Edith died on Midsummer Day 1923 at her home in Raivola, and was buried at the village church. Her mother continued to live in the village until 1939 and died during the evacuation that occurred due to the winter war. Following The Moscow Peace Treaty in 1940, the village became Soviet territory and to this day belongs to Russia (the area has become urbanized since 1950 and most visible traces of the village that existed in Södergran's day are now long gone). The site of Edith's grave is today unknown; however, in 1960 a statue to her was erected in Raivola. Shortly after the war, Raivola was renamed Roschino (Russian: Рощино). Of her former home, only the ground stones remain. They are situated behind the Orthodox church, which after the Fall of the Soviet Union was rebuilt in the same place using photographs of her house as a guide.

Work and aesthetic position


Edith Södergran was a trailblazer within modernist Swedish poetry and had many followers, including, amongst others, Elmer Diktonius (1896–1961), Gunnar Björling (1887–1960) and Rabbe Enckell (1903–74). In Sweden she became an important guide for a number of poets, including Gunnar Ekelöf and Karin Boye, and her poems are now translated into Russian, Spanish, Chinese and other languages.

It took many years for her to gain recognition. Fourteen years after Södergran's death, the author Jarl Hemmer said that her poetry surely had meaning but did not believe that it wound be appreciated by people in general.[12]

She was often fascinated by expressionism but later broadened her lyrical expression. She has come to be called a modernist, despite being considered, along with Elmer Diktonius and Rabbe Enckell and others, for the most part distinct.[12]

Of her poems, some of the most well-known are Svart eller vitt ("Black or White"), Ingenting ("Nothing"), Min barndoms träd ("My Childhood's Trees") and Landet som icke är ("The Land which is not"). Her most quoted poem is probably Dagen svalnar... ("The Day Cools..."), which deals with feelings such as longing, fear, closeness and distance.

Södergran's poetic authority and her sense of herself were clearly liberated by her reading of Nietzsche and her acceptance of the concept of the superman. In her middle-period poems, we often meet a commanding figure – a prophet, a princess, a saint, or simply an imposing "I" projecting their will, visions and feelings. This kind of assertiveness, particularly coming from a woman writer, has been an obstacle to some reading her work and a highly attractive and convincing element to others. But Södergran herself was enough of a realist to know that these personae are not simply to be conflated with her own private self – she obliquely refers to that distinction several times in her letters to Hagar Olsson, and many people who knew her have attested that she was aware of it – so the ego in her production can be a role that she will visit and investigate, as in the poems Rosenaltaret ("The Rose Altar"), Stormen ("The Storm") (there are two poems with this title, both of them with a visionary slant), Skaparegestalter ("Creator Figures"), Vad är mitt hemland ("What Is My Homeland?"), and many others. In Den stora trädgården ("The Big Garden), a beautiful 1920 poem about the mission of artists and the new age, she states openly that "Naked we walk in shredded clothes ..." and that artists have no outward power and should not aim to have any:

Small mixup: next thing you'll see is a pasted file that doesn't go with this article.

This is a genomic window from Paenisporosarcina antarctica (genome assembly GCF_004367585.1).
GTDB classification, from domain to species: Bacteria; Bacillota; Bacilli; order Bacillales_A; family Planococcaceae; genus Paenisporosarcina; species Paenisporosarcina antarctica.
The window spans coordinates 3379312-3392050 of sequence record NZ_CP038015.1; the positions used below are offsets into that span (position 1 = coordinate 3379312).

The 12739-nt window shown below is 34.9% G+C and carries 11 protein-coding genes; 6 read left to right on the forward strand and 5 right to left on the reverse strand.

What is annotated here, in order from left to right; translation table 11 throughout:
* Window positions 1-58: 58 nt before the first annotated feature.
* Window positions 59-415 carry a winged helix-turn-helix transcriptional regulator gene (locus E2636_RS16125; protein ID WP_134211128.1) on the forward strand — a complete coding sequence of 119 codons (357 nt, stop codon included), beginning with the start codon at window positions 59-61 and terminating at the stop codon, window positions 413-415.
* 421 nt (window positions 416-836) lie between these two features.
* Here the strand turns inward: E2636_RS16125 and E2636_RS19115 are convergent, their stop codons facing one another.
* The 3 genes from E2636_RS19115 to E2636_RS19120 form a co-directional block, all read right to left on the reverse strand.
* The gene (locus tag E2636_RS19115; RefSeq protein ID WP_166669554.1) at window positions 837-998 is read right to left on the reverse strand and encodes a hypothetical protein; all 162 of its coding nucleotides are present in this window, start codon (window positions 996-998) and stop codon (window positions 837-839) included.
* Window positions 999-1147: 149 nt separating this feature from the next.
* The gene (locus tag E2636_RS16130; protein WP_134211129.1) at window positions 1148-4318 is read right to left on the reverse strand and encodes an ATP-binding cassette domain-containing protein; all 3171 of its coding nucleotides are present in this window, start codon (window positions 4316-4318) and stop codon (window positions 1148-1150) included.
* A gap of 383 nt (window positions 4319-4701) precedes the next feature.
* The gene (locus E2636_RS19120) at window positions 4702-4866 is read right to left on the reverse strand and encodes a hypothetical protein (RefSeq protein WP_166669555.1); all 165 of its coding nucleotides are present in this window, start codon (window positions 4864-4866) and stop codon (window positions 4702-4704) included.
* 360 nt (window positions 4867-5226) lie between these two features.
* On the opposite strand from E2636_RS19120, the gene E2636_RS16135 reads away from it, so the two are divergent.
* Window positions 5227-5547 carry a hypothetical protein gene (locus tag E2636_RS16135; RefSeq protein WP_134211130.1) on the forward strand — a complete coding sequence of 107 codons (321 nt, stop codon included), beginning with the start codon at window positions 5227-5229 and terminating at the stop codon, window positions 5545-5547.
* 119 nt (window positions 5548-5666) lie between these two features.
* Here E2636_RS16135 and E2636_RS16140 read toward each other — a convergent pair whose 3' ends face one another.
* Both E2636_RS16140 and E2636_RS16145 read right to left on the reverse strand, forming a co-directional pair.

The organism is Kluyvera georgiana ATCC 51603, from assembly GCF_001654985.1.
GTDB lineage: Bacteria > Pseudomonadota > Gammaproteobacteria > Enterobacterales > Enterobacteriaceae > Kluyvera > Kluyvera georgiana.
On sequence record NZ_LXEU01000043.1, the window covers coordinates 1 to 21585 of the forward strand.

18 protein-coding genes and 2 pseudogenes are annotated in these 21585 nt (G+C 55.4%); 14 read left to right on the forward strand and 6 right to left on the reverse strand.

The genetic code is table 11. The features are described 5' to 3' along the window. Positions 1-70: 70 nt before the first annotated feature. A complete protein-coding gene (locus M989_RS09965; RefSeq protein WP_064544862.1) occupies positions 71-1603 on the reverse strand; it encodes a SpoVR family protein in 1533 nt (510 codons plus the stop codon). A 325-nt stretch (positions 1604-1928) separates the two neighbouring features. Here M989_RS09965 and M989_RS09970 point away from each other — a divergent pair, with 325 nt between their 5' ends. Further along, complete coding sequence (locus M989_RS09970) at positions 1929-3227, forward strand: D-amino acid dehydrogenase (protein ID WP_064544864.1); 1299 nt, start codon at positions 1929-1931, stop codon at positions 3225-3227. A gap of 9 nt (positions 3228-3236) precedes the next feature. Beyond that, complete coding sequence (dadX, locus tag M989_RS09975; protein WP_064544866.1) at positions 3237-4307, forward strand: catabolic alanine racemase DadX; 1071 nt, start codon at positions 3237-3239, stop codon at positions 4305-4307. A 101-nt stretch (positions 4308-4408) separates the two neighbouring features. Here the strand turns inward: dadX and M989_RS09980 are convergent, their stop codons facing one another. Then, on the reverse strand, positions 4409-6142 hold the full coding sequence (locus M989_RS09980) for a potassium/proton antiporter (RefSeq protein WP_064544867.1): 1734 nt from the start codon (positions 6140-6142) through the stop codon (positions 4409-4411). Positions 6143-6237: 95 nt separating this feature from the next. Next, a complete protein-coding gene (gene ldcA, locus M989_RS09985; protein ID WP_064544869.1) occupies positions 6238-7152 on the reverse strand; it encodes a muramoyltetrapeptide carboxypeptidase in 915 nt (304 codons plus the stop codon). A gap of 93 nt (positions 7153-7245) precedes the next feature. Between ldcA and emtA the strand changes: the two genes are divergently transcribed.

If I had a big garden
I would invite all my brothers and sisters there.
Each one would bring a large treasure.
We own nothing, thus we could become one people.
We shall build bars around our garden
letting no sound from the world reach us.
Out of our silent garden
we shall bring the world a new life.

The poem was originally sent to Hagar Olsson in an April 1920 letter where Edith recounts flu, abject poverty, and a humiliating attempt to sell some old underwear to get money. Gunnar Tideström has commented that "few documents of her hand give such a striking idea of her day-to-day self", and that "she admits that life is cruel and that she will perish if this goes on for much longer – but it is not a self-pitying letter; it glows with light".[citation needed]



Södergran released four volumes of poetry during her short lifetime. After her death, Landet som icke är ("The Land which Is Not") was released, containing a collection of poems that had been rejected from her earlier volumes.